Out on my morning walks in spring, I often hear the distinctive gobble of male turkeys long before I see them. The wild turkey’s call will carry over a mile, alerting other males to its location and calling females. Their hearing is excellent. Their eyesight is three times better than human eyesight; which explains why they start moving away from me at a fast pace long before I’m close to them. I have tried for a month now to get close enough to take photos of their courtships, hoping perhaps I could sneak up on them. Until Thursday morning, I hadn’t been very successful. I took photos before, but almost all were too far away and the lighting was always bad or a tree branch was in the way. As I was on my walk Thursday, mom texted me that five turkeys were on the other side of the hill along the road. Of course I was about twenty minutes away and without my camera. Quickly I walked back up the hill and the long driveway to get my camera. I thought for sure they would be gone before I got there, this often happened when any member of the family told me about an interesting wildlife sighting they thought I’d like to photograph. I had been praying for weeks I could take some awesome photos of turkeys with perfect lighting. As a gift from above, the turkeys were miraculously still there and the clouds moved allowing the sun to shine perfectly on them. This time I was able to get close enough too.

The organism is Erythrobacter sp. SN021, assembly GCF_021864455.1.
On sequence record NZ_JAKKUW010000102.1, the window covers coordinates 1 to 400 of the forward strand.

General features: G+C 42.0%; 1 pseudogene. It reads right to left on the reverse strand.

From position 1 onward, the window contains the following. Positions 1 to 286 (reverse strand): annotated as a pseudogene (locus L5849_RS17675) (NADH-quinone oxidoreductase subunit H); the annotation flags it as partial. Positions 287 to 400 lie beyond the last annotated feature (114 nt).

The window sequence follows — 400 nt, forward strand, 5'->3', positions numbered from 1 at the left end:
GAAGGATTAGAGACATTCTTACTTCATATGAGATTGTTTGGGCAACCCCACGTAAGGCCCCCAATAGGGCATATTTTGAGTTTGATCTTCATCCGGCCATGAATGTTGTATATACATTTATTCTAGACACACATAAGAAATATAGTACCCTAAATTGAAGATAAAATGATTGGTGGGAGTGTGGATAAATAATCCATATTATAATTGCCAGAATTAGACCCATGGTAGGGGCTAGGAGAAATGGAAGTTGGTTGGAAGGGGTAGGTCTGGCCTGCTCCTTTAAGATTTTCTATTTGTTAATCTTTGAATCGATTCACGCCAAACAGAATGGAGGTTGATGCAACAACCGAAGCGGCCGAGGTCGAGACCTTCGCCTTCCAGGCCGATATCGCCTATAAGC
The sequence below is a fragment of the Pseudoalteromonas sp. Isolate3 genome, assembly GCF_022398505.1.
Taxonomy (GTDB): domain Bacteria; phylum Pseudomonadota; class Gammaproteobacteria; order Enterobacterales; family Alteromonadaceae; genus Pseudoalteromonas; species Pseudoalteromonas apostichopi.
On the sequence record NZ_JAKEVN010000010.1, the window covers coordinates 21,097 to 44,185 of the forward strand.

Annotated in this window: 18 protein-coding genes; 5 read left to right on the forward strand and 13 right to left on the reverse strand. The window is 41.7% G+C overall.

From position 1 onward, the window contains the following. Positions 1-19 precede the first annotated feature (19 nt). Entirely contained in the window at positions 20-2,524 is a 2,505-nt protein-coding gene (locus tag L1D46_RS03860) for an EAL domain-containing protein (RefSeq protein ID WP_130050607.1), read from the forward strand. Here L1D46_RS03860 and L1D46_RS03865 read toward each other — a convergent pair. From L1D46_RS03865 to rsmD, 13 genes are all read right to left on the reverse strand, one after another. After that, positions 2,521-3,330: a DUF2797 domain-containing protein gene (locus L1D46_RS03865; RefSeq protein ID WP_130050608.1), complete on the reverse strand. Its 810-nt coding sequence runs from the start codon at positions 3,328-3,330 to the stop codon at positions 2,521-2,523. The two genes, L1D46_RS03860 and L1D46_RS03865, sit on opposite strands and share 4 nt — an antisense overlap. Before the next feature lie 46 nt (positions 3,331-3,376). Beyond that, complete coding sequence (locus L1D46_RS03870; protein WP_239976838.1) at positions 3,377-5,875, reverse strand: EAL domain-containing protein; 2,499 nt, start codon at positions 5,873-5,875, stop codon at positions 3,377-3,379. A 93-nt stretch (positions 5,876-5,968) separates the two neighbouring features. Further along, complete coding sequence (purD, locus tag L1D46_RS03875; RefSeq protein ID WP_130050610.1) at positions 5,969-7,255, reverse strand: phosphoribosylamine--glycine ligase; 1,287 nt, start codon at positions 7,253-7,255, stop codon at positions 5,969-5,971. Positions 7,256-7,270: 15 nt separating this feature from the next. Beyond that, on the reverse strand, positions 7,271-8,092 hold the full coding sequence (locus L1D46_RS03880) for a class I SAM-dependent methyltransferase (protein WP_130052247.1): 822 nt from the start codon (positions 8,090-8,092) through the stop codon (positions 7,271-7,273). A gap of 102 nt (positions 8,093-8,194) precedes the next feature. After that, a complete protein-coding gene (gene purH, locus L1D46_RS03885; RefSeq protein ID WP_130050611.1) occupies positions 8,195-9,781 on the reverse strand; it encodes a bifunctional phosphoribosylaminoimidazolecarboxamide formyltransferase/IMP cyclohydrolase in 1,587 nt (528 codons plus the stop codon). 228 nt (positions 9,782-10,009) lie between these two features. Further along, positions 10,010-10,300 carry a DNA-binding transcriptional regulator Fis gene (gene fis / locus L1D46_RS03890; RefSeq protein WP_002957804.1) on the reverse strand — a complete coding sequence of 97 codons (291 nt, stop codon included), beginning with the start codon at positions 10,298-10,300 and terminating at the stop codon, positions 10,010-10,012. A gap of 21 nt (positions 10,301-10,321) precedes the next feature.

The males had their tails fanned out, dragging their wings. They strutted about trying to make the most impressive display. It was almost as if they were dancing. With feathers all puffed and spread out with wings sagging, they’d turn. It was a graceful fluid turn, turning about in a circle. The entire time they are gobbling. The two females silently watched the males show off. Their heads were almost an iridescent blue; they change color depending on the mood of the turkey, white is when they are really excited. I watched the spectacular courtship for several minutes, slowly moving closer. Soon they began to move away from me, eventually disappearing into the woods.
The wild turkey is the largest native game bird in the state of Minnesota. Due to loss of habitat and market hunting it was eliminated from Minnesota by the early 1900s. The wild turkey was reintroduced in the late 1960-70s. Mom remembers when sighting a wild turkey was a rare treat when she was growing up. Now there are at least thirty hanging around our farm and the neighboring fields. Their numbers have increased such that there are two hunting seasons a year. It is easy to take them for granted, so this spring I have stopped to take the time to watch them and listen to the males chatter even in the snow and rain.